Algebra Tutorials!
   
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Exponential Decay
Negative Exponents
Multiplying and Dividing Fractions 4
Evaluating Expressions Involving Fractions
The Cartesian Coordinate System
Adding and Subtracting Fractions with Like Denominators
Solving Absolute Value Inequalities
Multiplying Special Polynomials
FOIL Method
Inequalities
Solving Systems of Equations by Graphing
Graphing Compound Inequalities
Solving Quadratic Equations by Completing the Square
Addition Property of Equality
Square Roots
Adding and Subtracting Fractions
The Distance Formula
Graphing Logarithmic Functions
Fractions
Dividing Mixed Numbers
Evaluating Polynomials
Power of a Product Property of Exponents
Terminology of Algebraic Expressions
Adding and Subtracting Rational Expressions with Identical Denominators
Solving Exponential Equations
Factoring The Difference of 2 Squares
Changing Fractions to Decimals
Solving Linear Equations
Using Patterns to Multiply Two Binomials
Completing the Square
Roots of Complex Numbers
Methods for Solving Quadratic Equations
Conics in Standard Form
Solving Quadratic Equations by Using the Quadratic Formula
Simplifying Fractions 2
Exponential Notation
Exponential Growth
The Cartesian Plane
Graphing Linear Functions
The Slope of a Line
Finding Cube Roots of Large Numbers
Rotating Axes
Common Mistakes With Percents
Solving an Equation That Contains a Square Root
Rational Equations
Properties of Common Logs
Composition of Functions
Using Percent Equations
Solving Inequalities
Properties of Exponents
Graphing Quadratic Functions
Factoring a Polynomial by Finding the GCF
The Rectangular Coordinate System
Adding and Subtracting Fractions
Multiplying and Dividing Rational Expressions
Improper Fractions and Mixed Numbers
Properties of Exponents
Complex Solutions of Quadratic Equations
Solving Nonlinear Equations by Factoring
Solving Quadratic Equations by Factoring
Least Common Multiples
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Solving Exponential Equations
Solving Linear Equations
Multiplication Property of Equality
Multiplying Mixed Numbers
Multiplying Fractions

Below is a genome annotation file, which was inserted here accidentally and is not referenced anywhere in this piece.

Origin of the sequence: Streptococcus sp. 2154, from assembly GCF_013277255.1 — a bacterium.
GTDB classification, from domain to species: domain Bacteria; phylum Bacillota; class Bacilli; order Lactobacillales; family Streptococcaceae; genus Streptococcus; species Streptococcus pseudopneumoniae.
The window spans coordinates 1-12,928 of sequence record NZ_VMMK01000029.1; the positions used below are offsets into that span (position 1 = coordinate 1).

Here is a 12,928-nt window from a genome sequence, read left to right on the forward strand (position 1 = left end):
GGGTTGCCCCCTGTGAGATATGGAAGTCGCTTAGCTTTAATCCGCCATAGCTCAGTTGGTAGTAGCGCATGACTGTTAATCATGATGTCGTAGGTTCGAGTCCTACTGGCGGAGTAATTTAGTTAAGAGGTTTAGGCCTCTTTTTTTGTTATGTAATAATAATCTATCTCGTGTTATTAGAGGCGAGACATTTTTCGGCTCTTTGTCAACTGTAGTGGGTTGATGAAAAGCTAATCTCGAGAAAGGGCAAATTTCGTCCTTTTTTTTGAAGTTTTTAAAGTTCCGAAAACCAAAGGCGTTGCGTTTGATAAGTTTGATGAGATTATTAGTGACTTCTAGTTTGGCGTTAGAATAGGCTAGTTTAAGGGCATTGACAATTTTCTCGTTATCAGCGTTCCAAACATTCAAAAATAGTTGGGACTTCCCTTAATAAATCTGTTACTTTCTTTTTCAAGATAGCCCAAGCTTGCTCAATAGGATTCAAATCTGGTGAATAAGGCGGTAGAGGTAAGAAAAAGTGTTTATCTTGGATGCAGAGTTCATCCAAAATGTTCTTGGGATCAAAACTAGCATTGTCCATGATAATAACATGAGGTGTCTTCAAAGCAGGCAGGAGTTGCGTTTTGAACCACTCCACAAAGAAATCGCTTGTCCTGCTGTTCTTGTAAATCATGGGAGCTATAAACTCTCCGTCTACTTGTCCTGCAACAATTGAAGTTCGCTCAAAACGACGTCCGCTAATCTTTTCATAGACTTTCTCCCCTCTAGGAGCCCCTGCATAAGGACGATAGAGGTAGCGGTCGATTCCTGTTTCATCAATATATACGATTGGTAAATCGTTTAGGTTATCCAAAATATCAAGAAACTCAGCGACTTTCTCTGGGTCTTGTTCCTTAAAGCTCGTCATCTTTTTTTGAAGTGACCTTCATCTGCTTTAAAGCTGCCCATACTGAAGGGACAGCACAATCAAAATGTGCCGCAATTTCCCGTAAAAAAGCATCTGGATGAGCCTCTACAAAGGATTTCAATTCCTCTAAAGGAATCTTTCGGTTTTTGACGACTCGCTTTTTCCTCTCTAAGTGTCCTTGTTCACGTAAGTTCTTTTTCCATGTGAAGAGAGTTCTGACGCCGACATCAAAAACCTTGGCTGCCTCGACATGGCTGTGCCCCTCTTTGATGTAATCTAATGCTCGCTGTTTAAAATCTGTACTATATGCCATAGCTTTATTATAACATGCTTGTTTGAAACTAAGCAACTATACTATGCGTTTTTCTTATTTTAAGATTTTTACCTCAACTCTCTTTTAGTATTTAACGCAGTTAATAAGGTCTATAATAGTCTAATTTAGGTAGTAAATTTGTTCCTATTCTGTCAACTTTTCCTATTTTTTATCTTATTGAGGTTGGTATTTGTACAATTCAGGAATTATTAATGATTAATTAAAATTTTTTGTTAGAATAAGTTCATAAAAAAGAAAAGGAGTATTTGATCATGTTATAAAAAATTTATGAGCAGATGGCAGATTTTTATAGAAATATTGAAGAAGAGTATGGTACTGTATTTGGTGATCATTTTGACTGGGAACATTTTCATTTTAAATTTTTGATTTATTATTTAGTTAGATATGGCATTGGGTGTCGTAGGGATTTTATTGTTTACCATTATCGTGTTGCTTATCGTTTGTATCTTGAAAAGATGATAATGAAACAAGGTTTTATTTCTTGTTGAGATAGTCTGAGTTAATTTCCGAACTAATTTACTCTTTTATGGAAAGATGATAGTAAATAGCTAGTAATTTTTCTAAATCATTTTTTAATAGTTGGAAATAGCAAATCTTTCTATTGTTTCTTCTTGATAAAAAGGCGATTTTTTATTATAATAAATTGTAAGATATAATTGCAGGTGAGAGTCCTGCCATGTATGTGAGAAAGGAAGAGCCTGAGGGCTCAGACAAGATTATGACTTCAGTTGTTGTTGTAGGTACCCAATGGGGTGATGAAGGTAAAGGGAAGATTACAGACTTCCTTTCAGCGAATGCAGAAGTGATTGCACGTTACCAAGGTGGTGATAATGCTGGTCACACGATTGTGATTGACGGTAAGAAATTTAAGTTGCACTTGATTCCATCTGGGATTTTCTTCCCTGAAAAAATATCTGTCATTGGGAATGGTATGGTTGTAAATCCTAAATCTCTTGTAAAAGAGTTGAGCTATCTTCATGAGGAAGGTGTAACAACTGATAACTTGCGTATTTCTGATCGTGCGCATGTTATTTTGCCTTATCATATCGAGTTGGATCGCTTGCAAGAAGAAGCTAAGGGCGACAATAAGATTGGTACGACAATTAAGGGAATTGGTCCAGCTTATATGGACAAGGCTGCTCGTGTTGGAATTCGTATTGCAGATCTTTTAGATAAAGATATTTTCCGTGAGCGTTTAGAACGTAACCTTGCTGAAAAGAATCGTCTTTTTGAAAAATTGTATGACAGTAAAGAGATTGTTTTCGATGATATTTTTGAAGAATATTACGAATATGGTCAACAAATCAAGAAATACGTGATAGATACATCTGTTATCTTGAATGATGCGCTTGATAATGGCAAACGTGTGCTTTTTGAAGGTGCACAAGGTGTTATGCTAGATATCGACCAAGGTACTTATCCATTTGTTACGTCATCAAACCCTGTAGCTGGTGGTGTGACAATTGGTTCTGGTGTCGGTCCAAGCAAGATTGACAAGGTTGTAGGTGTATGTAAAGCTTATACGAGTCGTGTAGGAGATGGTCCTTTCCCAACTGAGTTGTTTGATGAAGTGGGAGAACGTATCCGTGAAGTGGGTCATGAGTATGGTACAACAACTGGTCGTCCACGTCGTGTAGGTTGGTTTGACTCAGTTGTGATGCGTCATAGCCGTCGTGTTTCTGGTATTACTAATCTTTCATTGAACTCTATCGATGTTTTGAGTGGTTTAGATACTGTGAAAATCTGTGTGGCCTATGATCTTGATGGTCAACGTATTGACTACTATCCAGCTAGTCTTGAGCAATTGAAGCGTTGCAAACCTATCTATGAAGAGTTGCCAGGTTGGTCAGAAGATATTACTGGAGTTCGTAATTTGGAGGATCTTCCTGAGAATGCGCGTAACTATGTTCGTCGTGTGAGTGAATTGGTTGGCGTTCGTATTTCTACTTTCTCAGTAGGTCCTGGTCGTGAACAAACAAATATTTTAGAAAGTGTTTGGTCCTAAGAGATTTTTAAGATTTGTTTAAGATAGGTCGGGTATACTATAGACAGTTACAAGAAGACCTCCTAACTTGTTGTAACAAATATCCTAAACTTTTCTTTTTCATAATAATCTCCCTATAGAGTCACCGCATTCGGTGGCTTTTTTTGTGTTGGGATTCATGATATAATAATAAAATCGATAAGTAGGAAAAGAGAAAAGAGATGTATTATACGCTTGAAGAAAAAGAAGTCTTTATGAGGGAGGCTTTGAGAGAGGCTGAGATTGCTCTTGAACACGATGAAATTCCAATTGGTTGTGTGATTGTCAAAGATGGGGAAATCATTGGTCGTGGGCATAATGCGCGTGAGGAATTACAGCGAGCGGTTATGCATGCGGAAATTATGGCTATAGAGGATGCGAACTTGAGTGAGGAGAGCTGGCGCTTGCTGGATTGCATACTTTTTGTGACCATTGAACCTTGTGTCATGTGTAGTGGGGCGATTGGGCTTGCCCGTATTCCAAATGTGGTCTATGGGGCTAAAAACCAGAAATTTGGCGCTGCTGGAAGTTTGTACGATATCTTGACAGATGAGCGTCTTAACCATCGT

Reducing a Rational Expression to Lowest Terms
Literal Numbers
Factoring Trinomials
Logarithmic Functions
Adding Fractions with Unlike Denominators
Simplifying Square Roots
Adding Fractions
Equations Quadratic in Form
Dividing Rational Expressions
Slopes of Parallel Lines
Simplifying Cube Roots That Contain Variables
Functions and Graphs
Complex Numbers
Multiplying and Dividing Fractions 1
Composition of Functions
Intercepts of a Line
Powers
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Multiplying Two Numbers with the same Tens Digit and whose Ones Digits add up to 10
Factoring Trinomials
Exponents and Polynomials
Decimals and their Equivalent Fractions
Negative Integer Exponents
Adding and Subtracting Mixed Numbers
Solving Quadratic Equations
Theorem of Pythagoras
Equations 1
Subtracting Fractions
Solving Quadratic Equations by Graphing
Evaluating Polynomials
Slope
Angles and Degree Measure
   

The Cartesian Plane

An ordered pair (x, y) of real numbers has x as its first member and y as its second member. The model for representing ordered pairs is called the rectangular coordinate system, or the Cartesian plane, after the French mathematician René Descartes. It is developed by considering two real lines intersecting at right angles (see the figure below).

The horizontal real line is usually called the x-axis, and the vertical real line is usually called the y-axis. Their point of intersection is the origin. The two axes divide the plane into four quadrants.

Each point in the plane (x, y) is identified by an ordered pair of real numbers x and y, called coordinates of the point. The number x represents the directed distance from the y-axis to the point, and the number y represents the directed distance from the x-axis to the point. For the point (x, y), the first coordinate is the x-coordinate or abscissa, and the second coordinate is the y-coordinate or ordinate. For example, the figure below shows the locations of the points (-1, 2), (3, 4), (0, 0), (3, 0) and (-2, -3) in the Cartesian plane.

NOTE The signs of the coordinates of a point determine the quadrant in which the point lies. For instance, if x > 0 and y < 0, then (x, y) lies in Quadrant IV.

Note that an ordered pair (a, b) is used to denote either a point in the plane or an open interval on the real line. This, however, should not be confusing—the nature of the problem should clarify whether a point in the plane or an open interval is being discussed.

 

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